Far East Film Festival 20

Udine Italy April 20th/ April 28th 2018
The Film Festival For Popular Asian Cinema
Teatro Nuovo Giovanni da Udine
Monday, April 24, time 10.50 AM


By date


By title


Over The Fence

Since his feature debut on 1999 with the black comedy Hazy Life Yamashita Nobuhiro has often found laughs in the lives of slackers and other types on the social and econom­ic fringes, though he resists the ‘comedy director’ label. His 2011 My Back Page was a dead-serious drama about the uneasy relationship, personal and professional, between a gonzo journalist and political activist in the turbulent Vietnam War era.
Over the Fence, which is based on the short fiction of Sato Yasushi, focuses on a guy who is alone and adrift – that is, a typical Yamashita hero – but there are hardly any laughs, black comic or otherwise. Two other recent films based on Sato’s work – O Mipo’s The Light Shines Only There (2014) and Kumakiri Kazuyoshi’s Sketches of Kaitan City – were similarly serious, as well as also set in the author’s native Hakodate, a gritty port city on the northern island of Hokkaido (though in Kaitan the name has been changed.).
But that hero, the recently divorced and currently unemployed Shiraiwa Yoshio, is played by Odagiri Joe, a natural comedian (see the 2007 Udine FEFF favorite Adrift in Tokyo for proof ) who even in his darker roles is impossible to dislike.
With his droopy eyes, half-grin and laid-back air, Shiraiwa looks to be lazing through his carpentry course at a Hakodate vocation school. But a more accurate descriptor, we soon see, is ‘drifting.’ Though his wife has divorced him and he has been cut off from all contact with their child, Shiraiwa still wears his wedding ring. And when a fellow apprentice carpenter and budding entrepreneur, Daijima (Matsuda Shota), offers him a partnership in a new club, with promises of big money and easy women, he hesitates.
What exactly is he looking for? Drinking at a club with Daijima, Shiraiwa encounters a hostess he earlier glimpsed arguing loudly with a man. Burdened by her parents with a man’s name, Satoshi (Aoi Yu) is a frank-talking, free-spirited woman who is also easy on the eyes. Shiraiwa finds her bewitching, but when she imitates swans greeting each other or ostriches courting – something she evidently picked up working part-time at a local park-cum-zoo – she throws herself into her performance with an abandon that hints of instability, volatility and, possibly, insanity.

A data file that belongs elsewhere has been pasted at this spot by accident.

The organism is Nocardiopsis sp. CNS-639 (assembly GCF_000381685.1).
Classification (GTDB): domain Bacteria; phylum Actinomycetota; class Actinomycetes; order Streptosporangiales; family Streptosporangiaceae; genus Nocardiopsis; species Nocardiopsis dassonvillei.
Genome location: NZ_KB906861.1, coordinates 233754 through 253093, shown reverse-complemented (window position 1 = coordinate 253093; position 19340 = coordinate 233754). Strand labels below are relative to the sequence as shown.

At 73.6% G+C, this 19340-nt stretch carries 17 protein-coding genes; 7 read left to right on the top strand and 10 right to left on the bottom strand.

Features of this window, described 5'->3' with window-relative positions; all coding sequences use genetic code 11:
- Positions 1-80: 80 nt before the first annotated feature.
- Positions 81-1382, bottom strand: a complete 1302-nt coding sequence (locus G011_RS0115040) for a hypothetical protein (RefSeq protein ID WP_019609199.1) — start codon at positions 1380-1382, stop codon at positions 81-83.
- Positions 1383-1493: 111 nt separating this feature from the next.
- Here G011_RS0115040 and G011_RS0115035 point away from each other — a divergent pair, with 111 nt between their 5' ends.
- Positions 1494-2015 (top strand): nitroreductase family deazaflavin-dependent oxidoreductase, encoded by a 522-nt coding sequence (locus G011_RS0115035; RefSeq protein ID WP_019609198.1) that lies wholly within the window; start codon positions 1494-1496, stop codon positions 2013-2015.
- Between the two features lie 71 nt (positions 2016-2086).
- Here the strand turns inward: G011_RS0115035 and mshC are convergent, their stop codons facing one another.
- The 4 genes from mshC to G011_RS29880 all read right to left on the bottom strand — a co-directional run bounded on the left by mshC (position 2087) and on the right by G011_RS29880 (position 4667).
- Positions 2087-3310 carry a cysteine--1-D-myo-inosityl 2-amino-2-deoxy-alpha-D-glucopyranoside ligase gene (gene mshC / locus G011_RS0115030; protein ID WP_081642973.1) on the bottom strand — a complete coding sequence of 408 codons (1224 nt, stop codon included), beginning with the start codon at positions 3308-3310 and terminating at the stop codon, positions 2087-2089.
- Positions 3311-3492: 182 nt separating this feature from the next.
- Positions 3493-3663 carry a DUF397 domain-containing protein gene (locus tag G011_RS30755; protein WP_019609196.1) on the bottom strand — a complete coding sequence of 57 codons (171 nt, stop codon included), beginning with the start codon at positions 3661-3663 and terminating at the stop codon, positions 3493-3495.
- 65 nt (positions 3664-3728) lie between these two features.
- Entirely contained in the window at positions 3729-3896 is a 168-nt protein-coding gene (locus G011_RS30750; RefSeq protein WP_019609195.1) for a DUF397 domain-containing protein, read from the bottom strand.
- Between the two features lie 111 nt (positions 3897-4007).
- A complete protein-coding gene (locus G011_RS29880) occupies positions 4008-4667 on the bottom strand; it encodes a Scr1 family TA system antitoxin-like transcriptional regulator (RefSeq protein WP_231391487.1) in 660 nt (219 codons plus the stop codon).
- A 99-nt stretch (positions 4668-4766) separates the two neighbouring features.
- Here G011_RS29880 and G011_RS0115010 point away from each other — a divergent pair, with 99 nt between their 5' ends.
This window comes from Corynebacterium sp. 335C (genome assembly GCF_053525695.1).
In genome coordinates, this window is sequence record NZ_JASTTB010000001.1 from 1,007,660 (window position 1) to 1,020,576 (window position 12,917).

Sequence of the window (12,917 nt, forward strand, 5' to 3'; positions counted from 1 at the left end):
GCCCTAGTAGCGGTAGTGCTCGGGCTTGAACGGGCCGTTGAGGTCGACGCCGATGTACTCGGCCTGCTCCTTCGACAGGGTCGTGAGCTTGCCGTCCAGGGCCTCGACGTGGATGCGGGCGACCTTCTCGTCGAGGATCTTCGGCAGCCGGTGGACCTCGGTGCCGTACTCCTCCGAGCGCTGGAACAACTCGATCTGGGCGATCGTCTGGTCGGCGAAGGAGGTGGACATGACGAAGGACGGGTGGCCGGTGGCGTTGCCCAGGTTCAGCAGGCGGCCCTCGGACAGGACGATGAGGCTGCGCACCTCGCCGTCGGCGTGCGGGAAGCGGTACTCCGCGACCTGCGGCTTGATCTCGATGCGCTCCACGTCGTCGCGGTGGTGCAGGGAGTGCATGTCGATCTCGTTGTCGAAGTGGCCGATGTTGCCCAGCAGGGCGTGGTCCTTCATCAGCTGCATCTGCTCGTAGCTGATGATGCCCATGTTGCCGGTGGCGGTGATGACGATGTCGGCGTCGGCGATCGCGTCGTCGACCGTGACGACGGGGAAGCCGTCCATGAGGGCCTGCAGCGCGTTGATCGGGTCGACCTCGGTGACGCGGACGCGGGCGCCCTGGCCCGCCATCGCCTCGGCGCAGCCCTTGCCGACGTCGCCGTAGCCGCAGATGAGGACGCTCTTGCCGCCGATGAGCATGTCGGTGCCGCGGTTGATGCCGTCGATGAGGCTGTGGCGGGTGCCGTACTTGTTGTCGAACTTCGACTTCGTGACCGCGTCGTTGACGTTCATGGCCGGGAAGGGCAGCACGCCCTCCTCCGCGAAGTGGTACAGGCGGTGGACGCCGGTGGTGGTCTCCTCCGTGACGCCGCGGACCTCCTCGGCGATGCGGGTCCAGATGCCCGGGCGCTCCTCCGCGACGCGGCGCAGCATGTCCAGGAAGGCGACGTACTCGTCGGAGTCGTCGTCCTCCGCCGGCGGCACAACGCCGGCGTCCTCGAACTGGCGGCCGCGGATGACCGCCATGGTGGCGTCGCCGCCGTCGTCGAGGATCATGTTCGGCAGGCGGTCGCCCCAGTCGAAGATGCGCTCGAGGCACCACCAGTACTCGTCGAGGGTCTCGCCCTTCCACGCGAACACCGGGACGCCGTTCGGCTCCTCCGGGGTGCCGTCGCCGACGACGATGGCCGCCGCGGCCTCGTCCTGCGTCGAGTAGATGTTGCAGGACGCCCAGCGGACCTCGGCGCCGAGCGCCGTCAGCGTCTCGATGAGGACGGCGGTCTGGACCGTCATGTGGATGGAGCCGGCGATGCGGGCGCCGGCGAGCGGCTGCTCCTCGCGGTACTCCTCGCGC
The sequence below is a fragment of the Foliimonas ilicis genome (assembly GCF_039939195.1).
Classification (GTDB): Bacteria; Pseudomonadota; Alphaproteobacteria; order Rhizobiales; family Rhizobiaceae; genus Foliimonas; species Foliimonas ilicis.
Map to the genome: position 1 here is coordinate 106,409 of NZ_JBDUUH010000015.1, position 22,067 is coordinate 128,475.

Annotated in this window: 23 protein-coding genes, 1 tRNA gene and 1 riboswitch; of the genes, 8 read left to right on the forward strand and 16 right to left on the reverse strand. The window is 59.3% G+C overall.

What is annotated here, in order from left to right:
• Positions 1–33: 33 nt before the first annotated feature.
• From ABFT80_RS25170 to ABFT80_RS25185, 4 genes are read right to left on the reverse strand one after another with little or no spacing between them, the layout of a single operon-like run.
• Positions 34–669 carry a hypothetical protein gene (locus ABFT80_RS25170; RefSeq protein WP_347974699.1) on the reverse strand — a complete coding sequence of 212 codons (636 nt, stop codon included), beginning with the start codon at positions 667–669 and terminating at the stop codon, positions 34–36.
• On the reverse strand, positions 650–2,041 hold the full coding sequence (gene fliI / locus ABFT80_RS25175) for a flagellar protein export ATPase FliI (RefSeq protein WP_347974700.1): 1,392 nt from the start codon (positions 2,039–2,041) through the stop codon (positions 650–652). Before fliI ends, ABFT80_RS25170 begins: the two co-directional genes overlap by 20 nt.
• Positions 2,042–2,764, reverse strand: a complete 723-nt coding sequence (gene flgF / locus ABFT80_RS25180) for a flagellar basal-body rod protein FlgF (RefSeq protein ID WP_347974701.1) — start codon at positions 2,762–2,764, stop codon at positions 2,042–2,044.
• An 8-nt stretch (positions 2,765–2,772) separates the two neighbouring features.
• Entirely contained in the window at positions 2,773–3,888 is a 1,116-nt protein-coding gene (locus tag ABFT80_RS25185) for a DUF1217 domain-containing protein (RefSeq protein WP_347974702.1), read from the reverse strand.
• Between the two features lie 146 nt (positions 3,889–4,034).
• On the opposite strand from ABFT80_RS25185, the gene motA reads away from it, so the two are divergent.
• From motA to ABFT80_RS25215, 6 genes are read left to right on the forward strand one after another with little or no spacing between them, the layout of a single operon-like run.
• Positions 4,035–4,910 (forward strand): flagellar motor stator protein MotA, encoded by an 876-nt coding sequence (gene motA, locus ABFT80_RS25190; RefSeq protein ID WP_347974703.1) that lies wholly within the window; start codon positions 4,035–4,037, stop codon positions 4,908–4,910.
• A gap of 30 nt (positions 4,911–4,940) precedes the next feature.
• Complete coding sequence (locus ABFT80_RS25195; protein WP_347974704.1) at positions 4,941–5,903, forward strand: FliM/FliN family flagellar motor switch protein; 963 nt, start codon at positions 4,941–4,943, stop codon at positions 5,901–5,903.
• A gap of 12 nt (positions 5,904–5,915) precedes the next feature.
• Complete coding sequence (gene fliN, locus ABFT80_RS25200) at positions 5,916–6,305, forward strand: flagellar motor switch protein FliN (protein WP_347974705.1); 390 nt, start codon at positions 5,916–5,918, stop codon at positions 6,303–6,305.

Instead of recoiling, Shiraiwa smiles and keeps seeing Satoshi. But once they become lovers, in Satoshi’s dank rundown house, Satoshi wants explanations – for the ring, the divorce and much else – that Shiraiwa is slow to provide. And when he makes a disturb­ing confession about his marriage she explodes. “You drove your wife mad,” she screams – and throws him out of her house.
Working from a script by Takada Ryo, Yamashita films Shiraiwa’s seemingly self-immo­lating pursuit of Satoshi with a naturalism that persuasively reveals rather than blatantly tells. And in widening the story beyond his central pair he underlines its universality. Everyone, from Satoshi and Shiraiwa to the students at the vocational school, share a common human fate of struggle and pain, of which madness and violence is an extreme expression.
What does the title mean? “Over the fence” is a way of describing a home run – and the story culminates with a softball game between the school’s budding carpenters and me­chanics. But the focus is less on winning or losing than on whether Satoshi and Shiraiwa can overcome the forces keeping them apart, including their own demons.
The film itself connects squarely and solidly with its characters and themes. Is it a home run? Keep watching that fence...
Mark Schilling
Film director: 
Yamashita Nobuhiro
Running time: 




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